Jittery, an interactive drawing app that generates lines that draw for you. Glitch + Phone Sensors + p5.js
Inspirations Initially, I was inspired by Inkspace, a drawing app created by Zach Lieberman that lets users draw in 3D, where swiping horizontally and vertically across the screen “rotates' ' the canvas to another dimension, while keeping previous marks in other planes. I was interested in creating a drawing tool that allows one to create 3D forms, and approached it in a different way. I was intrigued by the idea of being able to generate lines and mechanisms that draw for you. Fourier drawing machines was another inspiration, where a couple of circles attached together can create intricate, and accurate drawings. I decided to do something in this ball park, creating drawing mechanisms and tools that are simply lines connected to one another, but have a unique behavior that shows in how fast they travel (different “masses” travel at different speeds) and how much energy they possess (altering the damping of each mechanism). I was also interested in the concept of painting and mark-making with a non-traditional medium like a bouncy ball, where applying paint on the ball and having it roll around on a canvas was another idea that I could implement. The ball moves on it’s own, but is ultimately controlled by the user in the way he tilts or shakes the canvas, or how he applies forces to the ball that leaves different marks, such as bouncing the ball on the canvas (create harsher marks) or rolling the ball slowly (generates fainter marks).
How it works The user decides where these “jittery”, drawing tools exist on the screen; placing them on the canvas portion of the screen results in instantaneous marks that are left behind as the generated drawing tools meander and travel based on the device orientation. When drawing off-canvas (black portions of the screen), you can see the form of the drawing tool much clearer, where drawing marks aren’t created. By rotating, flipping, tilting, and shaking the device, the user is able to control the direction and speed that the generated line-mechanisms move, resulting in different stroke-widths and patterns that are left as marks on the canvas. Using the device’s accelerometer data, forces are applied to the drawing physics, mainly the tilt angle (affects the magnitude of the force) and direction of the tilt (decides the direction of the force). Shaking the device generates circles that take the shape of the drawing tool, where the size of circles drawn are based upon how vigorously the device was shaken (force applied on the device in the z-plane).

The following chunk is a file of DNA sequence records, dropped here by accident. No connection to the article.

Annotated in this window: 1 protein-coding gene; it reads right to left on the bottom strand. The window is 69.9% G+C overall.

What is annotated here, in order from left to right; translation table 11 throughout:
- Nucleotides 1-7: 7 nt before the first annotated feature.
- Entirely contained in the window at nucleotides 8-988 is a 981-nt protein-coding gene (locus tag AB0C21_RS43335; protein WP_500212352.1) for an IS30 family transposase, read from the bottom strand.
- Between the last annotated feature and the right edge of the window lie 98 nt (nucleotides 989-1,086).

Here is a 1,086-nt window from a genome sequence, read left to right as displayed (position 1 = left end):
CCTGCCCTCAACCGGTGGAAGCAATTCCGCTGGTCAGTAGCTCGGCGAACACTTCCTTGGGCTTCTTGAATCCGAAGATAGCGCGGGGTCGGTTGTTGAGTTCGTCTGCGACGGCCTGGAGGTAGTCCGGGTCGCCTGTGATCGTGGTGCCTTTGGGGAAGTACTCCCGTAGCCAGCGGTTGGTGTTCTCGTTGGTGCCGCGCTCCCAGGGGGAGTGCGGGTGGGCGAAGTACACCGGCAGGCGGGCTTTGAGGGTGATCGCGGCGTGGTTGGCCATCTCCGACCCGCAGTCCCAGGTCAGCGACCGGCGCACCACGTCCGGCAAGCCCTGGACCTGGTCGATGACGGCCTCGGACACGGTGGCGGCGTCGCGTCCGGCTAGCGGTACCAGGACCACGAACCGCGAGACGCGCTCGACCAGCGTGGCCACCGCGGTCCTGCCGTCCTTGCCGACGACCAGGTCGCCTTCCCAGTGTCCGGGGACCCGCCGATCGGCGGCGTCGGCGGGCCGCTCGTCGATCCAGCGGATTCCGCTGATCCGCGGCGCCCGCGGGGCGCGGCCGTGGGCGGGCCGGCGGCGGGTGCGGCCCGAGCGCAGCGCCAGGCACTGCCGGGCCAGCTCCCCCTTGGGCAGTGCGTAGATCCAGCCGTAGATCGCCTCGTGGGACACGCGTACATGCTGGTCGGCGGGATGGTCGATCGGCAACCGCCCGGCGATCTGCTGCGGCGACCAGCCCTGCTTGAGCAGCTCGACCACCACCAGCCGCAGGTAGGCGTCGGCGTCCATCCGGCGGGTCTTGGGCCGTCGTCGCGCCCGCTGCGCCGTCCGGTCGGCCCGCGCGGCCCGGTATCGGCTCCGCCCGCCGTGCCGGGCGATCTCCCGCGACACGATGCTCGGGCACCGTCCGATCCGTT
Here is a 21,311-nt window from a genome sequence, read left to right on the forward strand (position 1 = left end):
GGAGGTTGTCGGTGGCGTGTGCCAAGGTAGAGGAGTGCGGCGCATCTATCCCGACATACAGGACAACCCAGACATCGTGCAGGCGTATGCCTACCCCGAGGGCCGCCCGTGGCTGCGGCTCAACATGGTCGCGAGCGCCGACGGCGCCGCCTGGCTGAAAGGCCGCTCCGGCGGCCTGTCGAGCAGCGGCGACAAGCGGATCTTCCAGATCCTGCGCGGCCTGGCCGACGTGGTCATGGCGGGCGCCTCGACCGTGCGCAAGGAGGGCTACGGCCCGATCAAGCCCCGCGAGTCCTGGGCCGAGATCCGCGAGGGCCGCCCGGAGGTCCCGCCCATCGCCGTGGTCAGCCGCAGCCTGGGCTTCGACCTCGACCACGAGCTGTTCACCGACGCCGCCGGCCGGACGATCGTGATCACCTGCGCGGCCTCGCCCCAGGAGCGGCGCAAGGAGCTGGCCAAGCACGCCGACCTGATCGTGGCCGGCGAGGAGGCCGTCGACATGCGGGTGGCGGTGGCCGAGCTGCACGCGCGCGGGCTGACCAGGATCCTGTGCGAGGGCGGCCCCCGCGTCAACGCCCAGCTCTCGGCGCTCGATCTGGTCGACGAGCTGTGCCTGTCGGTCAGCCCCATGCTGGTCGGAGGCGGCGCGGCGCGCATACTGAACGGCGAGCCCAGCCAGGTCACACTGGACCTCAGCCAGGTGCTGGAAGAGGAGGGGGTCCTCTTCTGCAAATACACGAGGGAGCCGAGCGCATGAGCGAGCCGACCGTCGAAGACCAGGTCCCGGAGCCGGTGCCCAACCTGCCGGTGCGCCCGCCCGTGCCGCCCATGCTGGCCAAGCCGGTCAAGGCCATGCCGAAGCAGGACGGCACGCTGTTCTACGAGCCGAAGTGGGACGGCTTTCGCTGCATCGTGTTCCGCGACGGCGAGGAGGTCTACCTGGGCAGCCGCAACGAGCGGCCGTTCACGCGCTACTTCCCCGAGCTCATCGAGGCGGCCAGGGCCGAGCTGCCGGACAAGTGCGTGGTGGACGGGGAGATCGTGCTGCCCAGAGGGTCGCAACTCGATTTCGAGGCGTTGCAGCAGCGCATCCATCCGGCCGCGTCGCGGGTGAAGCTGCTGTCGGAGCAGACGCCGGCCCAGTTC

Process A large part of the problem was perfecting the physics that the drawing mechanisms moved in. On a basic level, the drawing mechanisms are essentially springs that move and rotate with forces applied to it. Using a template created by LingDong Huang, I was able to access the device’s accelerometer data, along with the current orientation and position of the screen, and had different forces applied to the way the springs moved across the screen. For example, tilting the screen downwards applies a gravity-like force, where the springs fall towards the bottom of the screen. Adjusting the appearance of the drawing mechanisms (the springs) was another part that needed to be sorted out. I decided to stick with a set of 3 color themes (warm colors, cool colors, and a combination) and wanted to figure out: What kind of marks look best? I initially enjoyed thicker lines, but realized that smaller lines and marks can generate much more complex shapes, specifically drawing “Fake-3D” forms that can create forms that look like topographic maps or 3D models of flowers.
Initial Version with larger drawing mechanisms and marks
Versions without the "clear"and "theme" button
Example with many layered marks
Example of "flower pedal" forms
In the final form, I implemented buttons to clear the canvas and change colors, which I felt were important additions for a more functional drawing app. I placed those two buttons under the accelerometer diagram in the top right corner of the interface.
Looking back, I’m quite satisfied with the way the drawing project turned out. I’m impressed by the visuals that can be created (3D forms), and the way the physics turned out. Though, the art and marks generated look mathematical, and can pass off as “too random” or “too repetitive”. In the future, I’m interested in adding more features to the project, and changing the forms so that they look more intentional, and less mathematical. I hope to create more recognizable 3D forms, as in its current stage, the marks left are still quite abstract and look similar. Adding more variation, through color choices and controlling the personality of the drawing machines would really benefit the drawing app.